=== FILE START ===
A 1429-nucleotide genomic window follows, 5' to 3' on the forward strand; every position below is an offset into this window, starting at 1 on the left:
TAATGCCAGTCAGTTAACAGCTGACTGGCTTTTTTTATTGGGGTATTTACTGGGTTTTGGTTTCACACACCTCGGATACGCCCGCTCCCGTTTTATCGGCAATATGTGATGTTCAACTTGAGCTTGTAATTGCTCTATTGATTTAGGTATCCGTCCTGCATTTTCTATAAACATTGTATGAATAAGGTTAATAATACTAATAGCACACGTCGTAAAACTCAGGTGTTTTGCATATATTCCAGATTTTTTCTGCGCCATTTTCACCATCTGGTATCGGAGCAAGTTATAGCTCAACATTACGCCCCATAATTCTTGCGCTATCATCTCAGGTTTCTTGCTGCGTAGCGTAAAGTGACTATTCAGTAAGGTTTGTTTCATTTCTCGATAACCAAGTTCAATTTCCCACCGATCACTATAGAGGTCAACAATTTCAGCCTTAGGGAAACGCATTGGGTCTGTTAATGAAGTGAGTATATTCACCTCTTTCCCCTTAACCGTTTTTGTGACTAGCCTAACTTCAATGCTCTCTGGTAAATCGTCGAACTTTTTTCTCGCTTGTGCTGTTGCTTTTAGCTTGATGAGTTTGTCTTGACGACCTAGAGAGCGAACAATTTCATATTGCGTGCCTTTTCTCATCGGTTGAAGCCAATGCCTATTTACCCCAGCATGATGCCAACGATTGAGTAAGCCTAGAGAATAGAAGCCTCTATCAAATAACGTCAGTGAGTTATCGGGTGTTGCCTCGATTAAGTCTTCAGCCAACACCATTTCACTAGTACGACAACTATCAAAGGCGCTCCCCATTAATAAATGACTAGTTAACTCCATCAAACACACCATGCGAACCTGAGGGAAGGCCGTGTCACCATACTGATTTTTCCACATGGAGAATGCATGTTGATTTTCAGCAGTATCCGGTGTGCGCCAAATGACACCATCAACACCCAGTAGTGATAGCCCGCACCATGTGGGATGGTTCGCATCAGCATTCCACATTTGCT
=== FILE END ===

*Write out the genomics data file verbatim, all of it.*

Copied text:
A 1429-nucleotide genomic window follows, 5' to 3' on the forward strand; every position below is an offset into this window, starting at 1 on the left:
TAATGCCAGTCAGTTAACAGCTGACTGGCTTTTTTTATTGGGGTATTTACTGGGTTTTGGTTTCACACACCTCGGATACGCCCGCTCCCGTTTTATCGGCAATATGTGATGTTCAACTTGAGCTTGTAATTGCTCTATTGATTTAGGTATCCGTCCTGCATTTTCTATAAACATTGTATGAATAAGGTTAATAATACTAATAGCACACGTCGTAAAACTCAGGTGTTTTGCATATATTCCAGATTTTTTCTGCGCCATTTTCACCATCTGGTATCGGAGCAAGTTATAGCTCAACATTACGCCCCATAATTCTTGCGCTATCATCTCAGGTTTCTTGCTGCGTAGCGTAAAGTGACTATTCAGTAAGGTTTGTTTCATTTCTCGATAACCAAGTTCAATTTCCCACCGATCACTATAGAGGTCAACAATTTCAGCCTTAGGGAAACGCATTGGGTCTGTTAATGAAGTGAGTATATTCACCTCTTTCCCCTTAACCGTTTTTGTGACTAGCCTAACTTCAATGCTCTCTGGTAAATCGTCGAACTTTTTTCTCGCTTGTGCTGTTGCTTTTAGCTTGATGAGTTTGTCTTGACGACCTAGAGAGCGAACAATTTCATATTGCGTGCCTTTTCTCATCGGTTGAAGCCAATGCCTATTTACCCCAGCATGATGCCAACGATTGAGTAAGCCTAGAGAATAGAAGCCTCTATCAAATAACGTCAGTGAGTTATCGGGTGTTGCCTCGATTAAGTCTTCAGCCAACACCATTTCACTAGTACGACAACTATCAAAGGCGCTCCCCATTAATAAATGACTAGTTAACTCCATCAAACACACCATGCGAACCTGAGGGAAGGCCGTGTCACCATACTGATTTTTCCACATGGAGAATGCATGTTGATTTTCAGCAGTATCCGGTGTGCGCCAAATGACACCATCAACACCCAGTAGTGATAGCCCGCACCATGTGGGATGGTTCGCATCAGCATTCCACATTTGCT